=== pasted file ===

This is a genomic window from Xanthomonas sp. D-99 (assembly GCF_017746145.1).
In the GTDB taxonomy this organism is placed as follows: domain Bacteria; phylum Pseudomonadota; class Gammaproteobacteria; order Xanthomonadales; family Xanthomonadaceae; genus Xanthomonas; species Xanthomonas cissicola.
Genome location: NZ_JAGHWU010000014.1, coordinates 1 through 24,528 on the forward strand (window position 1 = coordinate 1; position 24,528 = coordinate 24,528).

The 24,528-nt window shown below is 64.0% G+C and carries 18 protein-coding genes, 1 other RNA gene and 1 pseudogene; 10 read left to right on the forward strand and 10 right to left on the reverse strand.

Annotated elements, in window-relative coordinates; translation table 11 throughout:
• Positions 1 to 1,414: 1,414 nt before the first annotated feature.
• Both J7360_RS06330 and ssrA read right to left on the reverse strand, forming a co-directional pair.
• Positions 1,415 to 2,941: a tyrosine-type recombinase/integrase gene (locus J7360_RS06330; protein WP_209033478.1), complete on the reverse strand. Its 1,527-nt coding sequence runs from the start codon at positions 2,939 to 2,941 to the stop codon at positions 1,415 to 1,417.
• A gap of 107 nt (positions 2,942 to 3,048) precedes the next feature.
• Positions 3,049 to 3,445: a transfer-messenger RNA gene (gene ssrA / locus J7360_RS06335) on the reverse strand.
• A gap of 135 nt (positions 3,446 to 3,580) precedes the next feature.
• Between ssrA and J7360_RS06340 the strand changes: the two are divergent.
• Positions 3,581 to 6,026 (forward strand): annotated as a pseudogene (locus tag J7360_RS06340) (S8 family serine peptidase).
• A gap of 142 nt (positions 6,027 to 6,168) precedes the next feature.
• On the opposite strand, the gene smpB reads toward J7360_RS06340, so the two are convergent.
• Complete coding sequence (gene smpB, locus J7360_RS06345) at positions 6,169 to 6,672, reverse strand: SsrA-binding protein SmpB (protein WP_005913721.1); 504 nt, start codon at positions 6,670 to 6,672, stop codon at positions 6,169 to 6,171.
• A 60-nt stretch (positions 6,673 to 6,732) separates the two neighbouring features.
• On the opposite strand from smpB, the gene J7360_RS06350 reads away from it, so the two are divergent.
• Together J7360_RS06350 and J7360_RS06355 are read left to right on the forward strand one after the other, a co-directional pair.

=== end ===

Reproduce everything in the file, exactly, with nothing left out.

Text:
This is a genomic window from Xanthomonas sp. D-99 (assembly GCF_017746145.1).
In the GTDB taxonomy this organism is placed as follows: domain Bacteria; phylum Pseudomonadota; class Gammaproteobacteria; order Xanthomonadales; family Xanthomonadaceae; genus Xanthomonas; species Xanthomonas cissicola.
Genome location: NZ_JAGHWU010000014.1, coordinates 1 through 24,528 on the forward strand (window position 1 = coordinate 1; position 24,528 = coordinate 24,528).

The 24,528-nt window shown below is 64.0% G+C and carries 18 protein-coding genes, 1 other RNA gene and 1 pseudogene; 10 read left to right on the forward strand and 10 right to left on the reverse strand.

Annotated elements, in window-relative coordinates; translation table 11 throughout:
• Positions 1 to 1,414: 1,414 nt before the first annotated feature.
• Both J7360_RS06330 and ssrA read right to left on the reverse strand, forming a co-directional pair.
• Positions 1,415 to 2,941: a tyrosine-type recombinase/integrase gene (locus J7360_RS06330; protein WP_209033478.1), complete on the reverse strand. Its 1,527-nt coding sequence runs from the start codon at positions 2,939 to 2,941 to the stop codon at positions 1,415 to 1,417.
• A gap of 107 nt (positions 2,942 to 3,048) precedes the next feature.
• Positions 3,049 to 3,445: a transfer-messenger RNA gene (gene ssrA / locus J7360_RS06335) on the reverse strand.
• A gap of 135 nt (positions 3,446 to 3,580) precedes the next feature.
• Between ssrA and J7360_RS06340 the strand changes: the two are divergent.
• Positions 3,581 to 6,026 (forward strand): annotated as a pseudogene (locus tag J7360_RS06340) (S8 family serine peptidase).
• A gap of 142 nt (positions 6,027 to 6,168) precedes the next feature.
• On the opposite strand, the gene smpB reads toward J7360_RS06340, so the two are convergent.
• Complete coding sequence (gene smpB, locus J7360_RS06345) at positions 6,169 to 6,672, reverse strand: SsrA-binding protein SmpB (protein WP_005913721.1); 504 nt, start codon at positions 6,670 to 6,672, stop codon at positions 6,169 to 6,171.
• A 60-nt stretch (positions 6,673 to 6,732) separates the two neighbouring features.
• On the opposite strand from smpB, the gene J7360_RS06350 reads away from it, so the two are divergent.
• Together J7360_RS06350 and J7360_RS06355 are read left to right on the forward strand one after the other, a co-directional pair.